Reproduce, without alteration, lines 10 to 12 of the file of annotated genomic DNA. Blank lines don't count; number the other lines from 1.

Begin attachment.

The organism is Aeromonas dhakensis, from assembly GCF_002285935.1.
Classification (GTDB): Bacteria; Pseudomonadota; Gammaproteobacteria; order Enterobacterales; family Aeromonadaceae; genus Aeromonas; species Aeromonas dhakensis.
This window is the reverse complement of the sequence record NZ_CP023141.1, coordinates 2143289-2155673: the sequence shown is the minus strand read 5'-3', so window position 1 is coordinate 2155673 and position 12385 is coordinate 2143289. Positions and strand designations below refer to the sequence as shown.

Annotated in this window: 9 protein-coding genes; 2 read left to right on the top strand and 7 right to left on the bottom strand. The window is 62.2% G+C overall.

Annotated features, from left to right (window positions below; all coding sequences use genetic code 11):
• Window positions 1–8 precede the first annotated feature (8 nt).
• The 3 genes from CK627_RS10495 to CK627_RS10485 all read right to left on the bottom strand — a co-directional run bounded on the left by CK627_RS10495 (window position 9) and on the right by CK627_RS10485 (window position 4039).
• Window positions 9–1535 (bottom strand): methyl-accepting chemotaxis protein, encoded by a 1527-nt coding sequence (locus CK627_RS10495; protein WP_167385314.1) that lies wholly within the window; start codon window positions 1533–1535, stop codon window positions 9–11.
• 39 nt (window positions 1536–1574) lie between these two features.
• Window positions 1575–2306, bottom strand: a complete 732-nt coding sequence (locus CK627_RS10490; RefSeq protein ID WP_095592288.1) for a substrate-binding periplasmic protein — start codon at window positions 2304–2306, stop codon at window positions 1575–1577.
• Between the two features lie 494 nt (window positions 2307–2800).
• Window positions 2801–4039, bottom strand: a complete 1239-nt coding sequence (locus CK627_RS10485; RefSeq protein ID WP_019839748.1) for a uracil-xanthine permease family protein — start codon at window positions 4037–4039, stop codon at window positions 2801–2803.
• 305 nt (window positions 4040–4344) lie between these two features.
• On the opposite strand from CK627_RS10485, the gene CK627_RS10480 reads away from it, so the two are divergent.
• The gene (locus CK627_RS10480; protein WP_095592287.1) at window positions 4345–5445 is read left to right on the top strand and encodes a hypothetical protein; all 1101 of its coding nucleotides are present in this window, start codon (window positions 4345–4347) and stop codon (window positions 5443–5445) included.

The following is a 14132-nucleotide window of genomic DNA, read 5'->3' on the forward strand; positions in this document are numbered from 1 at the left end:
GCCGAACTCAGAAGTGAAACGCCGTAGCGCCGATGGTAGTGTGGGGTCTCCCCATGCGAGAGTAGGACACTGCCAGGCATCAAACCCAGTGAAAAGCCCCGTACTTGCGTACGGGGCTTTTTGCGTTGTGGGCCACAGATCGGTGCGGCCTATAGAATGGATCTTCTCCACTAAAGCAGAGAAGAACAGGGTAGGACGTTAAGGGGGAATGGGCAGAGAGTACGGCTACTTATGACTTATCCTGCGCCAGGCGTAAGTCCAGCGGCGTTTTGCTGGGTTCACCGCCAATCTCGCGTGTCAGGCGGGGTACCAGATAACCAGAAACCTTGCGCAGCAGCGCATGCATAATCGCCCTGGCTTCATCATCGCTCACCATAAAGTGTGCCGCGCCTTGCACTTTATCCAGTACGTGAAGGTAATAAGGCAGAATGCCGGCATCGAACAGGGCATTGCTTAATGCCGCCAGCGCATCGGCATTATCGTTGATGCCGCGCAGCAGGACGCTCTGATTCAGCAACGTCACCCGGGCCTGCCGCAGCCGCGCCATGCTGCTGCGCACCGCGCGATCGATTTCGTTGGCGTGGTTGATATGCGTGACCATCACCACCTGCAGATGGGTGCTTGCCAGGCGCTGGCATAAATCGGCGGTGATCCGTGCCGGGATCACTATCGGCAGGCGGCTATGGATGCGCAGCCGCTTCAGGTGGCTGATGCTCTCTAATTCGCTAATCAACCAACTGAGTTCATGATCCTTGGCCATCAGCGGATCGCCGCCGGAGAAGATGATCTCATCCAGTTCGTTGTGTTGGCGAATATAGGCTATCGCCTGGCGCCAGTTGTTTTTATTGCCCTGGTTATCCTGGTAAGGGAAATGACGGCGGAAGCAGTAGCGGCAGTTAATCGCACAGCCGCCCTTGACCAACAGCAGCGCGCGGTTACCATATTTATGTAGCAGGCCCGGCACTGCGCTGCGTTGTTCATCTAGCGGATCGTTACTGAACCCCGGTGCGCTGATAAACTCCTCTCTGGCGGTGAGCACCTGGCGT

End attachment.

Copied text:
• Window positions 1575–2306, bottom strand: a complete 732-nt coding sequence (locus CK627_RS10490; RefSeq protein ID WP_095592288.1) for a substrate-binding periplasmic protein — start codon at window positions 2304–2306, stop codon at window positions 1575–1577.
• Between the two features lie 494 nt (window positions 2307–2800).
• Window positions 2801–4039, bottom strand: a complete 1239-nt coding sequence (locus CK627_RS10485; RefSeq protein ID WP_019839748.1) for a uracil-xanthine permease family protein — start codon at window positions 4037–4039, stop codon at window positions 2801–2803.